Samuel Lowenberg - Independent Journalist biography articles articles

Trained for Terror:
At the March 11 attacks in Madrid, he led the rescue that saved hundreds of lives

Time Europe  October 11, 2004

 

JUST AFTER 7:39 A.M. ON THE MORNING OF MARCH 11, Dr. Ervigio Corral Torres was arriving at his office in southern Madrid when his mobile phone rang. It was the duty officer at SAMUR, Madrid's emergency services unit, who told him that the Atocha train station had been hit with what looked to be terrorist bombs.

Corral Torres had been heading SAMUR for only four months. A compact, athletic man of 44, he had helped found the service in 1991 and worked as an emergencyambulance doctor thereafter, directing rescue operations for more than a dozen attacks by the Basque separatist group ETA. But this blast was on a horrific new scale. When Corral Torres arrived at the devastated station just four minutes after the attacks, he sprinted down the platforms and into broken trains to evaluate the situation. "Many times when passing alongside an injured person, I had the urge to help them," he says, "but I didn't do that because I shouldn't. I had to be organizing." After making an instant evaluation of the scene, he learned there had been other attacks. He sent ambulances and emergency equipment to the other sites, brought in more resources, and ordered his people at Atocha to start evacuating the injured.

The March 11 attacks, which took 191 lives and injured more than 1,500, were among the worst in modern European history. But what Madrileņos remember today, along with the pain, was the way the city came together. And while there are hundreds of tales of extraordinary compassion and sacrifice, someone had to take charge of the rescue effort. That job fell to Corral Torres, who directed 215 medics, technicians and ambulance workers and 173 volunteers at four separate sites. "This was different from other attacks I'd seen," he recalls.

"Everyone was running out of there horrified. When we arrived below to the platforms there was an absolute silence." The force of the blast left the survivors temporarily deaf and physically stunned, only able to gesture for help with their eyes or hands. "They did not hear you when you asked how they were," he says.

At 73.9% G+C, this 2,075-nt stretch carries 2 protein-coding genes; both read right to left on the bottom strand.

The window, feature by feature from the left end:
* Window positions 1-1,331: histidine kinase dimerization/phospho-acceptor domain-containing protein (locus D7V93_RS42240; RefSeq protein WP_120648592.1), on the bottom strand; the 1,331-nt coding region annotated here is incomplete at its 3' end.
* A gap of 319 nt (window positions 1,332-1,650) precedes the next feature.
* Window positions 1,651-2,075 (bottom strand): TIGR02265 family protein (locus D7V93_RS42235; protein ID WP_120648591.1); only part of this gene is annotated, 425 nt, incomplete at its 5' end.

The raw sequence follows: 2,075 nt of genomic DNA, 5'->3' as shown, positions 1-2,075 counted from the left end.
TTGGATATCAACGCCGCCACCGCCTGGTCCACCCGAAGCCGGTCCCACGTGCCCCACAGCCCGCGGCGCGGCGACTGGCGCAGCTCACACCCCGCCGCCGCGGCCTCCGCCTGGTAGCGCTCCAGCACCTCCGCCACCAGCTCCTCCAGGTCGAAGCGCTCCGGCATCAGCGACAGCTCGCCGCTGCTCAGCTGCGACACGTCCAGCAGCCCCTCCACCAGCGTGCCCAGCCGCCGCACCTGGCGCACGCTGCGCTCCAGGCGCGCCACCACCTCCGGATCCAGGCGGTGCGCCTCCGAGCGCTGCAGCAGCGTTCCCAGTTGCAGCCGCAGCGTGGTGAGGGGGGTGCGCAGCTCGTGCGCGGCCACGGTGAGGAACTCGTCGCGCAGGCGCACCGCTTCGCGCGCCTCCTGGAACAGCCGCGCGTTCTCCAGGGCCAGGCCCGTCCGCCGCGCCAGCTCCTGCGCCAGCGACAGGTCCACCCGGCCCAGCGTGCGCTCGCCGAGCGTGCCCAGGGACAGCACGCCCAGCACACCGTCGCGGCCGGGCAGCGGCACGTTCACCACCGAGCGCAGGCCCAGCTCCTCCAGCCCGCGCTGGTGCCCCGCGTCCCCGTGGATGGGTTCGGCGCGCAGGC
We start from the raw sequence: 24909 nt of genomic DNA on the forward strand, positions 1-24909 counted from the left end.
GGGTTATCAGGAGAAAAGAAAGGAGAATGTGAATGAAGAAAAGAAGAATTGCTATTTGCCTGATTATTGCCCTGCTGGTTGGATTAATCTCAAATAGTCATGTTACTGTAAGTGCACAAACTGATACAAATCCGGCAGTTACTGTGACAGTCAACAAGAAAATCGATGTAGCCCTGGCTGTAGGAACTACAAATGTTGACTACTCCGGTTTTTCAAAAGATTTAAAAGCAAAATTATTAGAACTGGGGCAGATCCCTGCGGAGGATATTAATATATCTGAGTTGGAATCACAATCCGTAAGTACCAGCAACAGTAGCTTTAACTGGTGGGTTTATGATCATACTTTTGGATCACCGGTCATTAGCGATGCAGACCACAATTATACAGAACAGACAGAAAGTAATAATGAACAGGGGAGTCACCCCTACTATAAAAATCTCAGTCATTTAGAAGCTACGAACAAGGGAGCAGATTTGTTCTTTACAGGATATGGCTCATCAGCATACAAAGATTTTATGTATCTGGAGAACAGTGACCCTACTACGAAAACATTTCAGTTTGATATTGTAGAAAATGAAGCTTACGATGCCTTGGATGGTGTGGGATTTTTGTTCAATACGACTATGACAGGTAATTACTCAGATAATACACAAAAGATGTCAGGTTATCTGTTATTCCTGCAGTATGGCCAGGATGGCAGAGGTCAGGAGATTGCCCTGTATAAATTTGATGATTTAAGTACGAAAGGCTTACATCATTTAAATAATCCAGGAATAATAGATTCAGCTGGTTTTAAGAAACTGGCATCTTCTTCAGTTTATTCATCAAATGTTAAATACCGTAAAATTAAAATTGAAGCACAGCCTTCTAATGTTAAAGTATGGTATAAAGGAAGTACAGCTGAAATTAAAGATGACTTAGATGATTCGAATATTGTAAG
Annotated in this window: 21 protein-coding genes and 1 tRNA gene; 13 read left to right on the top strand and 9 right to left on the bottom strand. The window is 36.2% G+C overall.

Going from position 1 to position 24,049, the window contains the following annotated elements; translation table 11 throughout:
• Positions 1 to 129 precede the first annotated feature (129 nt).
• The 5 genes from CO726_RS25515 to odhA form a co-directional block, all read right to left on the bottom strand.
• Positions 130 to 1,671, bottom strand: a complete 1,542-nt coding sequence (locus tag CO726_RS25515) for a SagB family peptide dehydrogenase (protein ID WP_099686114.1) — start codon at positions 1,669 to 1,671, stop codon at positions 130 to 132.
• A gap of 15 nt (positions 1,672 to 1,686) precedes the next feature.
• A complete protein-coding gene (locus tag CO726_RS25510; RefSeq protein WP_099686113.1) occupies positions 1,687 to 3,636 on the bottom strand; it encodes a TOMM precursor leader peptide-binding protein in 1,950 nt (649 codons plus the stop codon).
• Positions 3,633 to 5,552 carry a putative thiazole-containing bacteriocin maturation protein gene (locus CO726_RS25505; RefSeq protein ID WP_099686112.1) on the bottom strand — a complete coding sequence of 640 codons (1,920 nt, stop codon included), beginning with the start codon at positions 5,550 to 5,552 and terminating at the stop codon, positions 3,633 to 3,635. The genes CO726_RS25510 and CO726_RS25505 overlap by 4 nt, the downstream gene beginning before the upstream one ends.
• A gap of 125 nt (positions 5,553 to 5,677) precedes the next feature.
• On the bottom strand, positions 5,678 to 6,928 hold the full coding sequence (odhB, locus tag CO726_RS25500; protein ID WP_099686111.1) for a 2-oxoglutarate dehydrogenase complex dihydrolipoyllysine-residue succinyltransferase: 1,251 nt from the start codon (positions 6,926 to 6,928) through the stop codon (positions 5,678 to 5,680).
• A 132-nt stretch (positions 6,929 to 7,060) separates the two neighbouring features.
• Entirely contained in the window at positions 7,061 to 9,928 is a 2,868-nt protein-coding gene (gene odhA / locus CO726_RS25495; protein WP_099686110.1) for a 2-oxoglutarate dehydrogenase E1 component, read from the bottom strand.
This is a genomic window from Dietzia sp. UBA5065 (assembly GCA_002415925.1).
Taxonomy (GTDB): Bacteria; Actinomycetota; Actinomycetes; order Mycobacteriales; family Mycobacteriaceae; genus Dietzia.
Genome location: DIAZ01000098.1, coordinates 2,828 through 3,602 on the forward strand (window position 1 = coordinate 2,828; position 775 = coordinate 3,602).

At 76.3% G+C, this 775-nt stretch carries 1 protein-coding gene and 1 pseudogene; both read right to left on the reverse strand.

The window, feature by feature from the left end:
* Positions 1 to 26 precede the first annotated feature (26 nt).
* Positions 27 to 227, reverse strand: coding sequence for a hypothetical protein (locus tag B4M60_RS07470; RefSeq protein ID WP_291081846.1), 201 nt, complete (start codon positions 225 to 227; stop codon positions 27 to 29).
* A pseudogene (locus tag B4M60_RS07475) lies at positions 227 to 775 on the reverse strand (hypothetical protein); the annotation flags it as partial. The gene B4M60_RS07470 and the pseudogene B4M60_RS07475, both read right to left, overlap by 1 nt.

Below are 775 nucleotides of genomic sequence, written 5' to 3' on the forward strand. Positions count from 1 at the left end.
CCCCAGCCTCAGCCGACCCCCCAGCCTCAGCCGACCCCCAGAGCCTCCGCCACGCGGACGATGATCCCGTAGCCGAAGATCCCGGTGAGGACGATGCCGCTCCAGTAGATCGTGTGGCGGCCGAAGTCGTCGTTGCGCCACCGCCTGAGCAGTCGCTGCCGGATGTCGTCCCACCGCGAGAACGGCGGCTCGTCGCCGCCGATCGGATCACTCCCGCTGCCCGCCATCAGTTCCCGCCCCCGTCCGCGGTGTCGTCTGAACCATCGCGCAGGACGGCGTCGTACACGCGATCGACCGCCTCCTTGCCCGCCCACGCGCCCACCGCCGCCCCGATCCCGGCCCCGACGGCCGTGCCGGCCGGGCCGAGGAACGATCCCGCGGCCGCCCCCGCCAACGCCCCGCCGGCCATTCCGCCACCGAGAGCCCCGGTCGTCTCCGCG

Because the SAMUR teams reacted quickly and efficiently, they are credited with saving some 400 lives. Corral Torres credits their rigorous training and experience in dealing with ETA bombings. As the medics worked on the devastated train platforms, surrounded by huge plates of twisted metal and scattered human remains, there was no shouting or frenzy, just quiet professionalism. "There practically wasn't one word louder than the other," said Corral Torres. Their task was made all the more difficult when two false alarms went off in the station, and he had to evacuate his teams before bringing them in again.

Within two hours the SAMUR teams had finished their work at the Atocha station and the other three sites where bombs had exploded. They had set up an ad hoc morgue in a nearby park, where anguished families assembled to await news. Corral Torres and two colleagues took personal charge. "Each time that we entered the waiting room, we were hated by all the families, because we were going to say the name of a family member, and they knew that he had died." This lasted 16 hours; Corral Torres estimates that he spoke to a family every 10 minutes. "It was very difficult and I didn't want to leave it to anyone else," he says.

Even with all of their training, the rescuers felt the blow from that day, too. In the days that followed, more than 90 SAMUR workers were treated for psychological trauma. Corral Torres got to spend just two hours with his wife and two children before he had to go out again, to man the demonstrations as an estimated 2 million Madrileņos gathered in the city center. Typical of the solidarity that Madrid still feels, Corral Torres doesn't think of himself as a hero. "We were a team in SAMUR and I had the luck - well, luck no, the responsibility - to be there. I have never thought that I am a very important man. No, we were a team." That team saves lives day in and day out - and like most teams, it is only as good as its captain.

From the Oct. 11, 2004 issue of TIME Europe magazine Posted Sunday, October 2, 2004; 12:34 BST

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